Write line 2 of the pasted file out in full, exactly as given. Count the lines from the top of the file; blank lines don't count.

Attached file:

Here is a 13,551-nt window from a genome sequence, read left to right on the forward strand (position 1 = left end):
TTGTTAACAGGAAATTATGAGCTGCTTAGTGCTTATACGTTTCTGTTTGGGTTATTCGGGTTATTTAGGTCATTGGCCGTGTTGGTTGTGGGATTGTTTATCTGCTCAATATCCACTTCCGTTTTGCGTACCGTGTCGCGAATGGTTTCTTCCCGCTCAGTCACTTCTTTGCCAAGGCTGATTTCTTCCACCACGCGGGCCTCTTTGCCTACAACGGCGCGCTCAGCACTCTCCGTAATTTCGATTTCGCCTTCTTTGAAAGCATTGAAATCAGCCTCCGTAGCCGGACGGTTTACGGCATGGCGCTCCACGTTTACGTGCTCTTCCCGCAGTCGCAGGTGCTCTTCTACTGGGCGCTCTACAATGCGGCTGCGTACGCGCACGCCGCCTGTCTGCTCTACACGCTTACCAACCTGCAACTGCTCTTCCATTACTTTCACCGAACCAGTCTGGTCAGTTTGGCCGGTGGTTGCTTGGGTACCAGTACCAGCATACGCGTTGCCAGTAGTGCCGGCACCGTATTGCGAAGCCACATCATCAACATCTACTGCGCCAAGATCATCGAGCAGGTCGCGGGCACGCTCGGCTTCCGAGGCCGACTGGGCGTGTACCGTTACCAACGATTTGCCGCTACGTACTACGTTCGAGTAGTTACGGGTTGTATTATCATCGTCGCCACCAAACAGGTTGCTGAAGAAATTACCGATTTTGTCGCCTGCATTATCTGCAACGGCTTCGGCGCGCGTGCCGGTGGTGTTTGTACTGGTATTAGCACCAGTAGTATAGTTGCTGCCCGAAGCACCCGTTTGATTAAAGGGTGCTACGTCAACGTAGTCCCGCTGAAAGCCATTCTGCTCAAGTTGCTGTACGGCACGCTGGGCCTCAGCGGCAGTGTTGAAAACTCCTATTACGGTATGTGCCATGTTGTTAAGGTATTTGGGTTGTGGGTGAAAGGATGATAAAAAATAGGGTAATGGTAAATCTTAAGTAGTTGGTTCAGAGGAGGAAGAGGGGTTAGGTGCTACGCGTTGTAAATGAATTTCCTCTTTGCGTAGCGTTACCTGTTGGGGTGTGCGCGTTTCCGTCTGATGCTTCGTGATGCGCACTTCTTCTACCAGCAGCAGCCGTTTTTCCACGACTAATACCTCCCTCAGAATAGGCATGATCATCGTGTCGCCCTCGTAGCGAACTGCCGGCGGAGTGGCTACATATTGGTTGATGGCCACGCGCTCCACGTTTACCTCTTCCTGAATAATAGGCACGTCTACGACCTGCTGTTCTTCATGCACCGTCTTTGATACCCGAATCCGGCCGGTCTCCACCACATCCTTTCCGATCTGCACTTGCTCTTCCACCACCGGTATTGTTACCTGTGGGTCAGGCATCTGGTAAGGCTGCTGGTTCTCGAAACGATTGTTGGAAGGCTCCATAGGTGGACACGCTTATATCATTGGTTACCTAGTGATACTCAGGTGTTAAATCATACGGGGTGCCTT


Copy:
TTGTTAACAGGAAATTATGAGCTGCTTAGTGCTTATACGTTTCTGTTTGGGTTATTCGGGTTATTTAGGTCATTGGCCGTGTTGGTTGTGGGATTGTTTATCTGCTCAATATCCACTTCCGTTTTGCGTACCGTGTCGCGAATGGTTTCTTCCCGCTCAGTCACTTCTTTGCCAAGGCTGATTTCTTCCACCACGCGGGCCTCTTTGCCTACAACGGCGCGCTCAGCACTCTCCGTAATTTCGATTTCGCCTTCTTTGAAAGCATTGAAATCAGCCTCCGTAGCCGGACGGTTTACGGCATGGCGCTCCACGTTTACGTGCTCTTCCCGCAGTCGCAGGTGCTCTTCTACTGGGCGCTCTACAATGCGGCTGCGTACGCGCACGCCGCCTGTCTGCTCTACACGCTTACCAACCTGCAACTGCTCTTCCATTACTTTCACCGAACCAGTCTGGTCAGTTTGGCCGGTGGTTGCTTGGGTACCAGTACCAGCATACGCGTTGCCAGTAGTGCCGGCACCGTATTGCGAAGCCACATCATCAACATCTACTGCGCCAAGATCATCGAGCAGGTCGCGGGCACGCTCGGCTTCCGAGGCCGACTGGGCGTGTACCGTTACCAACGATTTGCCGCTACGTACTACGTTCGAGTAGTTACGGGTTGTATTATCATCGTCGCCACCAAACAGGTTGCTGAAGAAATTACCGATTTTGTCGCCTGCATTATCTGCAACGGCTTCGGCGCGCGTGCCGGTGGTGTTTGTACTGGTATTAGCACCAGTAGTATAGTTGCTGCCCGAAGCACCCGTTTGATTAAAGGGTGCTACGTCAACGTAGTCCCGCTGAAAGCCATTCTGCTCAAGTTGCTGTACGGCACGCTGGGCCTCAGCGGCAGTGTTGAAAACTCCTATTACGGTATGTGCCATGTTGTTAAGGTATTTGGGTTGTGGGTGAAAGGATGATAAAAAATAGGGTAATGGTAAATCTTAAGTAGTTGGTTCAGAGGAGGAAGAGGGGTTAGGTGCTACGCGTTGTAAATGAATTTCCTCTTTGCGTAGCGTTACCTGTTGGGGTGTGCGCGTTTCCGTCTGATGCTTCGTGATGCGCACTTCTTCTACCAGCAGCAGCCGTTTTTCCACGACTAATACCTCCCTCAGAATAGGCATGATCATCGTGTCGCCCTCGTAGCGAACTGCCGGCGGAGTGGCTACATATTGGTTGATGGCCACGCGCTCCACGTTTACCTCTTCCTGAATAATAGGCACGTCTACGACCTGCTGTTCTTCATGCACCGTCTTTGATACCCGAATCCGGCCGGTCTCCACCACATCCTTTCCGATCTGCACTTGCTCTTCCACCACCGGTATTGTTACCTGTGGGTCAGGCATCTGGTAAGGCTGCTGGTTCTCGAAACGATTGTTGGAAGGCTCCATAGGTGGACACGCTTATATCATTGGTTACCTAGTGATACTCAGGTGTTAAATCATACGGGGTGCCTT